When Marshall McLuhan wrote that “the medium is the message”, he clearly defined the concept that the literary intent of a writer is inherently embedded in the way that the message is presented. Therefore, a scholar must study the form of the writing in order to completely understand the message, not just the conflicts and resolutions presented in a given story. It is clear that in Paradise Lost, John Milton’s literary objective was to create an English version of the classical Greek or Latin epic poem. However, through his use of “modern” poetic form, theological and philosophical arguments, and literary devices regarding both character and plot development, Milton intends to break with ancient tradition and surpass both the scope and the manner of the classical masters to glorify both God and himself as a writer.

Similar to the works of Homer, Virgil and Ovid, Milton uses poetic form to cradle his story, but allows himself free verse as opposed to one of the traditional forms, such as the rhyming dactylic hexameter of Virgil’s Aeneid or Ovid in Metamorphoses. This may be one of the devices Milton uses to make the work more “English” rather than classical in his sense of the word. There are many other devices Milton uses to distinguish his work from those ancient classics, which begins with his semi-traditional opening:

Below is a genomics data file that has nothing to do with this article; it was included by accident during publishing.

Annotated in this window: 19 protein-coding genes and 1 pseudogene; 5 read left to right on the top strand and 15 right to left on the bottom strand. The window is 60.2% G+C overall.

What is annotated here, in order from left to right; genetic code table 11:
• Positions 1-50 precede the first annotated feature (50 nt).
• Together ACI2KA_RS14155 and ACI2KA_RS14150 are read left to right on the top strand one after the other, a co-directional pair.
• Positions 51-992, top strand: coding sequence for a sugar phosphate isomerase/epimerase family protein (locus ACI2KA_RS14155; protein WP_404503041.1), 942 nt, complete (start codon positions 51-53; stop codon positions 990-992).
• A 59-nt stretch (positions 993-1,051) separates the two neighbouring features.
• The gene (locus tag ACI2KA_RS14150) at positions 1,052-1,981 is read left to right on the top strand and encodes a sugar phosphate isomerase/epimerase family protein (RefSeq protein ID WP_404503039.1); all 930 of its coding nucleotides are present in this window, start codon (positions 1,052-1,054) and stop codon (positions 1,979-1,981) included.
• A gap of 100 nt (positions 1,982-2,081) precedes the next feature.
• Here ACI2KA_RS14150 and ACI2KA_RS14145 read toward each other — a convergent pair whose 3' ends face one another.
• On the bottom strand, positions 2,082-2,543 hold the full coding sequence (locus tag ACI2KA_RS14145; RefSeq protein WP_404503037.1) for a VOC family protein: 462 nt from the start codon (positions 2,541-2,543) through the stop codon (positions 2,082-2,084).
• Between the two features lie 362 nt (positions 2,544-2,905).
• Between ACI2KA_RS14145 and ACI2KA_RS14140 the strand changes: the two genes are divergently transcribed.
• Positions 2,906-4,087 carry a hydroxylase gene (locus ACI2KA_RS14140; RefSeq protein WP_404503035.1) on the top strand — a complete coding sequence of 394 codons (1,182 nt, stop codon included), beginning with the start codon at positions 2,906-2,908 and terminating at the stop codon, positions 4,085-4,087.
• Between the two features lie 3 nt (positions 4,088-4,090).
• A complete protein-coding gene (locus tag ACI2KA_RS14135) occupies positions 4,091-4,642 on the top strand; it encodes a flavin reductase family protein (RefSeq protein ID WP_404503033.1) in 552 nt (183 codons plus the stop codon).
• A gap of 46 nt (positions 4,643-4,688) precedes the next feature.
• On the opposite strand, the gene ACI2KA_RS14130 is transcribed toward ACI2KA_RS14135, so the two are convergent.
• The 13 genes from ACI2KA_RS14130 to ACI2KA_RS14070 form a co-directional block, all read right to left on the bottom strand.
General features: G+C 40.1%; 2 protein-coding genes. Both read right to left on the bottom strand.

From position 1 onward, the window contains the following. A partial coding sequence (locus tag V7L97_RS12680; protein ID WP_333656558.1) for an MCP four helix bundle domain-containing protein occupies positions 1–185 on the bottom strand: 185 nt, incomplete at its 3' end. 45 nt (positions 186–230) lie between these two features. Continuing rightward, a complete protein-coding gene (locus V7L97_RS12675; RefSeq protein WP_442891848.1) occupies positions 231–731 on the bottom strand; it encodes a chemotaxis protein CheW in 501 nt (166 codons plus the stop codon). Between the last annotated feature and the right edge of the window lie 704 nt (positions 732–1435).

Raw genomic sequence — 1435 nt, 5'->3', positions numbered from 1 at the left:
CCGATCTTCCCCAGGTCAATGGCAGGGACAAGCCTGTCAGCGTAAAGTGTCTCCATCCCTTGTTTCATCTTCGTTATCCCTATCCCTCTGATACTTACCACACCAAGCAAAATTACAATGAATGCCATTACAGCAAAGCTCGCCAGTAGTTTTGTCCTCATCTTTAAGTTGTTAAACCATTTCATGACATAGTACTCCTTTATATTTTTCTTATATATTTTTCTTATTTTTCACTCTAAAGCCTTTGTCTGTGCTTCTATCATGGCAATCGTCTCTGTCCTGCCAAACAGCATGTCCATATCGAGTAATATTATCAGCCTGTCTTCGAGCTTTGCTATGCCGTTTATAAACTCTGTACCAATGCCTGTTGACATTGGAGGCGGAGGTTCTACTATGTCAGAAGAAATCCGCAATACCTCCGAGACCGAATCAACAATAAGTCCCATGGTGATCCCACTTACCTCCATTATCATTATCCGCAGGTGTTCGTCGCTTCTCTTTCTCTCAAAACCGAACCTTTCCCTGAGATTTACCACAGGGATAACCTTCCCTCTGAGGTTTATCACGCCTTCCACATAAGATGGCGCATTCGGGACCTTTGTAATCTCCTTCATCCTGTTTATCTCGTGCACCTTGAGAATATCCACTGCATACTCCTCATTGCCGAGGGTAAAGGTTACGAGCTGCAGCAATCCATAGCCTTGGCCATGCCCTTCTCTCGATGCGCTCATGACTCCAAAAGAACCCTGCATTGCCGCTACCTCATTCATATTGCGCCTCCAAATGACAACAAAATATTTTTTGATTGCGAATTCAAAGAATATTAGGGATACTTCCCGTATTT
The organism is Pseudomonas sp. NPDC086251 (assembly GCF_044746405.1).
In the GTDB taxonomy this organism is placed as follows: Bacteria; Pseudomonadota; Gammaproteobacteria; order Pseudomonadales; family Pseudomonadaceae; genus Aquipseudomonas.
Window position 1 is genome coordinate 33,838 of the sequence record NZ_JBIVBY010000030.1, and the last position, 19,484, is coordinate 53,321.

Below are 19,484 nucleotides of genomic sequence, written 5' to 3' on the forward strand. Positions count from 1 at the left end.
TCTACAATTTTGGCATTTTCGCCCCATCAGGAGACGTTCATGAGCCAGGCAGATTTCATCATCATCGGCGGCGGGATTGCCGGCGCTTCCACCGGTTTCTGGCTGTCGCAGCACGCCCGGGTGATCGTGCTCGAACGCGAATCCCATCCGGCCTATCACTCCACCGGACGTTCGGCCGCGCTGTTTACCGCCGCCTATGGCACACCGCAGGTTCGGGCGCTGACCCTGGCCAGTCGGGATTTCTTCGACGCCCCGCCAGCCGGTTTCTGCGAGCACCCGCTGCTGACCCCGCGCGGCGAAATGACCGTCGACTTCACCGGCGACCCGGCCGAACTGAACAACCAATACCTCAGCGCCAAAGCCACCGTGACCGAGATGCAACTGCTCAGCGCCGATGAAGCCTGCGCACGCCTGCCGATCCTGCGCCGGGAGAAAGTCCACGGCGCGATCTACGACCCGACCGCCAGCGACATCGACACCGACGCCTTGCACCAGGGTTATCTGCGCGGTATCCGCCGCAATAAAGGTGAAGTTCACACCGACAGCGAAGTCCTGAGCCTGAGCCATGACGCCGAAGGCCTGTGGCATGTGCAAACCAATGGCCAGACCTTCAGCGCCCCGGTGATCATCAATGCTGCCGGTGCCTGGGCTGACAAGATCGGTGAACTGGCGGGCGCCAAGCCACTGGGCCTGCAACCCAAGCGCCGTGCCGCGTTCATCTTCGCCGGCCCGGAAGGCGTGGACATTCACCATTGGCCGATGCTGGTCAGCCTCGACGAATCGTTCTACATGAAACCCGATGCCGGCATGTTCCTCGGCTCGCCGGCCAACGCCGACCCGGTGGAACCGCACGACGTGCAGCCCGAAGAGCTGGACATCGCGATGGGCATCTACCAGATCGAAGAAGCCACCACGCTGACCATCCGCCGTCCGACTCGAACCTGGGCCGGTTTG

Of Man’s first disobedience, and the fruit / Of that forbidden tree whose mortal taste / Brought death into the World, and all our woe, / With loss of Eden, / till one greater Man / Restore us, and regain the blissful Seat… (I: 1-5)

Milton is telling the reader exactly the subject of his work. However, other than the word “Eden”, he gives no specific description of who or what he will write about; rather, these are richer, more poetic allusions to Adam, the apple, the fall, and even Christ, the savior.

Milton then makes the traditional appeal to the muse: “Sing, Heavenly Muse, / that, on the secret top / Of Oreb, or of Sinai, didst inspire / That shepherd who first taught the chosen seed”. (I: 6-8) However, Milton is not calling on Calliope, the Greek muse of epic poetry, but rather the “Heavenly Muse”. In this context, he is referring to the Judeo tradition of God commanding Moses to write the “ten commandments” to inspire him in the same way. This language seems to be carefully chosen not only to clearly reference Yahweh, the all-powerful Judaic divinity, but to link Milton to Moses in the sense of writing some powerful words that are intended to instruct and guide Mankind. The use of this powerful link in a subtle manner gives the reader the impression that Milton is indeed in some way the voice of God in this work.